Have chances for justice in the El Mozote massacre case vanished?

This story was originally published under the title  Survivors and Families of Victims of a 1981 El Salvador Massacre See Justice Slip Away Again  a t ProPublica . The judge investigating the 1981 El Mozote massacre has been fired by El Salvador’s government as the right-wing populist president, Nayib Bukele, consolidates power. For victims, survivors and their families, that means justice could never come. By Raymond Bonner and Nelson Rauda, Sept. 13, 2021 In a makeshift courtroom on the second floor of a nondescript brick building in northeastern El Salvador, Judge Jorge Guzmán has spent the last six years painstakingly gathering evidence from the survivors of one of the worst massacres in the modern history of Latin America: the slaughter of a thousand old men, women and children by the Salvadoran army during the country’s civil war. Forty years after the massacre, former senior military officers, including the minister of defense at the time, have been facing charges rangi

A collection of news coverage

El Salvador has been receiving a great deal of coverage in English language press in recent weeks. Here's a collection touching on Salvadoran democracy, Bitcoin, Bukele and TPS. “El Salvador isn’t a democracy anymore”  (El Faro, Sep. 8, 2021) -- Interview with Santiago Cantón, former executive secretary of the Inter-American Commission on Human Rights.   Is El Salvador’s President Trying to Shut Down a Hearing on the Infamous El Mozote Massacre? (The New Yorker, Sep 9, 2021) -- the law terminating careers of judges over 60 years of age and its impact on the historic trial of the worst single massacre in Latin America history. Gift for El Salvador mudslide victims comes at steep price  (AP, Sep. 3, 2021) -- Nayib Bukele delivered small modern houses to the victims of a mudslide, but never asked if that's what they wanted. El Salvador's bitcoin digital wallet beset by technical glitches  (Reuters, Sep. 10, 2021) -- four days after the launch of the Chivo App, many users are

The ineffectual US policy towards El Salvador

It is pretty obvious that the US does not know what to do about the president of El Salvador, Nayib Bukele.  Bukele has made it clear that he rejects the criticism from the US and will not allow it to influence his actions. When the US expressed its support of Attorney General Melara in April, the Bukele-controlled Legislative Assembly fired him on May 1. When the US  announced  additional funding for the CICIES anti-corruption commission, Bukele terminated the CICIES. When the US protested the dismissal of Constitutional Chamber magistrates on May 1, Bukele tweeted that the changes were "irreversible." When the US published the  Engel List  of corrupt actors which included several in the Bukele administration, none have been removed or investigated. When on August 4, US Secretary of State Blinken  announced  enhanced use of denial of travel visas to persons believed to be involved in corruption or subverting democratic institutions like judicial independence, nothing changed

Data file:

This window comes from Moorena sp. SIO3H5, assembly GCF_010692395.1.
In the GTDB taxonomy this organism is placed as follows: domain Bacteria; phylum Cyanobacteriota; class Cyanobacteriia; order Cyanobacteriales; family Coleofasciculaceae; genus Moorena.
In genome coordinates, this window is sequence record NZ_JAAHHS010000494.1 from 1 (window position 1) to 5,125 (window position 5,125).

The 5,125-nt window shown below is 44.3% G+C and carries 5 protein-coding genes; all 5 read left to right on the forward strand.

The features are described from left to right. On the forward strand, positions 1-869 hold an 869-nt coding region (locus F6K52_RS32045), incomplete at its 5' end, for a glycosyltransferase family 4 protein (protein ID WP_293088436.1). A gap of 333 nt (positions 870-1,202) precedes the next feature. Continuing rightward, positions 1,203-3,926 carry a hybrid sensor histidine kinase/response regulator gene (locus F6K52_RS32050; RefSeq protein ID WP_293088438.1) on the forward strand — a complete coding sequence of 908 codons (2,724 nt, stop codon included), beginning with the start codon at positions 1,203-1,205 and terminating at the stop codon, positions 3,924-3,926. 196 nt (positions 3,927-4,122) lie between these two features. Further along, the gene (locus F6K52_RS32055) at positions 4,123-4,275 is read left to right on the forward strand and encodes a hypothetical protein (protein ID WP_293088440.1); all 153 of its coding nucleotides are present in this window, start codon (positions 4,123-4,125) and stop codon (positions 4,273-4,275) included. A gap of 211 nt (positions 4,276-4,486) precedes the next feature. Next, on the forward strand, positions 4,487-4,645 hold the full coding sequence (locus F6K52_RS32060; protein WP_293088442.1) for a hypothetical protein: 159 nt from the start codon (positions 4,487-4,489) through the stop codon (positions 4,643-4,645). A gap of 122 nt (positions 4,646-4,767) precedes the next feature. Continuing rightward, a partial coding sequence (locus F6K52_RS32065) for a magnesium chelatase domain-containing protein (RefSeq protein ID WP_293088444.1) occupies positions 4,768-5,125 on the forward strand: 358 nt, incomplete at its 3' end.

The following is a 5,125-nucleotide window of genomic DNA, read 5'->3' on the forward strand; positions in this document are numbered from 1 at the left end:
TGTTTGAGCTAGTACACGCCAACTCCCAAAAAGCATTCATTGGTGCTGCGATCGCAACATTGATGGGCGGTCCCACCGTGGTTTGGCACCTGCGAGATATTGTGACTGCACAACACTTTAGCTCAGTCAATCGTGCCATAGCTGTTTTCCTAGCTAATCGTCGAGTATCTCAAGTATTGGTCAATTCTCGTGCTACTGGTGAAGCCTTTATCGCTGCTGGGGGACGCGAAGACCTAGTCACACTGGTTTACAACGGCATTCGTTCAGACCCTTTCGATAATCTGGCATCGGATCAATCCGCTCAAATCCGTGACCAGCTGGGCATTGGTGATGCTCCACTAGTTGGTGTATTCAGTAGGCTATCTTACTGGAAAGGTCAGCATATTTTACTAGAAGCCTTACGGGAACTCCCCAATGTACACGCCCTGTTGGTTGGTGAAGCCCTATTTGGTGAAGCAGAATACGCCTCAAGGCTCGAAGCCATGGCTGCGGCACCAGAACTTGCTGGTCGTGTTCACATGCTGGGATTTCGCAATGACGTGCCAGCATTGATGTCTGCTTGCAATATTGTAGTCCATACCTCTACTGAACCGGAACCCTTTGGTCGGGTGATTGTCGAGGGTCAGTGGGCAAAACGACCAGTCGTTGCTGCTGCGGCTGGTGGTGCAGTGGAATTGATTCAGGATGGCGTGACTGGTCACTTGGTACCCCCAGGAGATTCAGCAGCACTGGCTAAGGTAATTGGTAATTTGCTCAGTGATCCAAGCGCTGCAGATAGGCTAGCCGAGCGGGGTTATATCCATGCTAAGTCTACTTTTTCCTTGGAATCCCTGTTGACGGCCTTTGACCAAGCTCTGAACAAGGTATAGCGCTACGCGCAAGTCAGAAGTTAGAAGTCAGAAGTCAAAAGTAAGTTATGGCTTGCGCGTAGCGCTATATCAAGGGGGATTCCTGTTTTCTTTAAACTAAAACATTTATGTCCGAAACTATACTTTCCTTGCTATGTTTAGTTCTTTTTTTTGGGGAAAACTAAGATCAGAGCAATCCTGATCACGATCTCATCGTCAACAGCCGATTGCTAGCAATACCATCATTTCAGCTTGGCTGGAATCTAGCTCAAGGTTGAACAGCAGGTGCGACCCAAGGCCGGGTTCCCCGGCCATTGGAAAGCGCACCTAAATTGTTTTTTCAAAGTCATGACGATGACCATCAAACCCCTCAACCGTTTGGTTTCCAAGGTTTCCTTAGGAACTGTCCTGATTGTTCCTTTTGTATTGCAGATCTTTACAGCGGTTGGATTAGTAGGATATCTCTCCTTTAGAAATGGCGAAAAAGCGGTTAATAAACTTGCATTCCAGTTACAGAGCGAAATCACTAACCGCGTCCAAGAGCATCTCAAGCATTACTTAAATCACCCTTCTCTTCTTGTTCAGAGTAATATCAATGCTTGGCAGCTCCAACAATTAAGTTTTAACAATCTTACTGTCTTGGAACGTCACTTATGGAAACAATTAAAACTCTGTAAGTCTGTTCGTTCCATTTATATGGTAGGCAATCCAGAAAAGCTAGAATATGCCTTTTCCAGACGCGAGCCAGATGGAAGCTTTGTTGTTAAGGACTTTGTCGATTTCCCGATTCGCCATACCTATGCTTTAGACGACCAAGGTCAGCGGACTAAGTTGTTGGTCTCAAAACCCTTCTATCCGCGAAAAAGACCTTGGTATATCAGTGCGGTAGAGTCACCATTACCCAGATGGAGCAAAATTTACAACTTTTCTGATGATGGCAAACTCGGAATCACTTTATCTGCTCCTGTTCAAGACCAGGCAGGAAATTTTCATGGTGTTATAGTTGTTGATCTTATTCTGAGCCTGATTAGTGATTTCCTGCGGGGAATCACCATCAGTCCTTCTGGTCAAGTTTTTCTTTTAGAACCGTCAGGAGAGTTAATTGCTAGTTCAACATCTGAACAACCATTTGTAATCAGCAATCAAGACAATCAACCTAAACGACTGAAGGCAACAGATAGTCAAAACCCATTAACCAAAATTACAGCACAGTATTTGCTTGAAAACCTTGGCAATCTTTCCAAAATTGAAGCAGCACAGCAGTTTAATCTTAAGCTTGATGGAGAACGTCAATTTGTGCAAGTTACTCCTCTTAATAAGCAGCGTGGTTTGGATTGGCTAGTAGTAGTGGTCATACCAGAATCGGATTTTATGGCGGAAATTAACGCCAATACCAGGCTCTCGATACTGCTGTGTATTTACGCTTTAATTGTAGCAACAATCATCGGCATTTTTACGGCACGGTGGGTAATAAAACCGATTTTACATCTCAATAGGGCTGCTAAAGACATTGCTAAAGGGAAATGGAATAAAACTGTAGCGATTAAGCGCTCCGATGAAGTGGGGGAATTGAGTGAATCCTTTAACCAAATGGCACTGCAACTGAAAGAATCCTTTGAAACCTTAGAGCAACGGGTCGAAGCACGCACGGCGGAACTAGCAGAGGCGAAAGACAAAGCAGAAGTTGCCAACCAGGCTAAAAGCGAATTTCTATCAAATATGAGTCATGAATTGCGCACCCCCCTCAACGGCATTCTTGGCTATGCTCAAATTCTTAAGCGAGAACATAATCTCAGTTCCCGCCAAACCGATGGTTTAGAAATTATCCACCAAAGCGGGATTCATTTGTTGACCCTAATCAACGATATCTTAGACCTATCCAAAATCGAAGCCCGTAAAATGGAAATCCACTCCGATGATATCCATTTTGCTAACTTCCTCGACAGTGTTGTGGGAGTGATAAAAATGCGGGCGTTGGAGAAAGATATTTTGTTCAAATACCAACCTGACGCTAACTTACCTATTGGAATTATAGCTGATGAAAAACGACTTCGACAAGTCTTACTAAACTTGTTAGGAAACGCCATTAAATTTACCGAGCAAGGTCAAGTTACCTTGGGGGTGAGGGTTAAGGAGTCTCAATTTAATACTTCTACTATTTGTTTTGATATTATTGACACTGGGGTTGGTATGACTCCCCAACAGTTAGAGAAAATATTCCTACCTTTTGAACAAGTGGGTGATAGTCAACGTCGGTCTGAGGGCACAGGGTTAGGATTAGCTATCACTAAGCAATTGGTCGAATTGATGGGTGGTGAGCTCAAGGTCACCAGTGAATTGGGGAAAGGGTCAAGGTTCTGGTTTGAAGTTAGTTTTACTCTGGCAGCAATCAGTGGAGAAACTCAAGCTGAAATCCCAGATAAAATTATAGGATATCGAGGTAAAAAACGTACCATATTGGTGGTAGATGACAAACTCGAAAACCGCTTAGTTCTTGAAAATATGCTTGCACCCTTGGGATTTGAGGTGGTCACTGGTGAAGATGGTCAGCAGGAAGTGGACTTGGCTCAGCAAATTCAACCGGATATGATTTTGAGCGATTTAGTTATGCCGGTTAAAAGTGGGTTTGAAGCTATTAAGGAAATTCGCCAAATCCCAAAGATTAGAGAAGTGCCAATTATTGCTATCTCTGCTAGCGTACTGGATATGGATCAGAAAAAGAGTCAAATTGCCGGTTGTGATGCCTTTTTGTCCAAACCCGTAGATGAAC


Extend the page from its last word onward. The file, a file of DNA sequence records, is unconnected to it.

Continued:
It was Bitcoin Day in El Salvador

Today, September 7, 2021, Bitcoin (BTC) became legal tender in El Salvador.  That makes El Salvador the first country to adopt the crypto-currency as one of its recognized currencies, along with the US dollar, for engaging in all sorts of transactions.   This comes only four months after Nayib Bukele announced his plans at a speech to a Bitcoin conference in Miami.    It is still a plan with which the Salvadoran public disagrees . The day started with technical glitches as the Chivo digital wallet app did not appear in the Apple or Android app stores at the start of the day.   President Bukele tweeted that testing was still going on.   By mid-day, the app was available for Apple devices, but later in the day it was still not available for Android devices other than Huawei phones through the Huawei app gallery. On social media, it was a day of competing images.  The twitter account of Chivo spent the day tweeting the advertisements of various local establishments who announced they wer

Opinion polling on El Salvador's current reality

The Institute for Public Opinion at the University of Central America released results of polling done in August regarding the current situation in El Salvador.  You can find the full report here . Here are some points of interest: Nayib Bukele still has a high job approval rating (7.64 out of 10), although the IUDOP says this is the lowest rating he has held during his term in office. The Legislative Assembly also gets a passing grade (6.27  out of 10), although those polled do believe that the deputies in the Assembly work more for their political party than the good of the people. The principal problems people see confronting the country are: Crime / insecurity   21.8% Economy   19.5% The COVID-19 pandemic  16.9% Unemployment    12.7% Poverty    7.2% High cost of living    4% Bad government policy    3.5% Violence    2.7% Gangs    2.6% Corruption    2% Politics / politicians / parties    1.7% Bad / lack of education    0.9% The new currency / Bitcoin    0.9% Inequality    0.7% Anoth

Sweeping changes help Bukele consolidate power

This week may go down in Salvadoran history as the week in which Nayib Bukele completed his consolidation of one man / one party rule in El Salvador. By eliminating one third of the country's judges and procuring a ruling from the Constitutional Chamber which allows him to run for an additional five years in office, the 40-year-old head-of-state has reduced the independence of any part of government which could act as a check on his actions. The first event happened on August 31 as the Legislative Assembly suspended normal procedure and adopted a previously undisclosed plan to remove hundreds of judges and prosecutors.   From El Faro English : On Tuesday, August 31, four days after President Bukele announced via Twitter that it’s time to “purge the judicial branch and remove the corrupt,” El Salvador’s Legislative Assembly approved previously unannounced changes to the Law of Judicial Careers and the Organic Law of the Attorney General’s Office, upending term-limits and placement o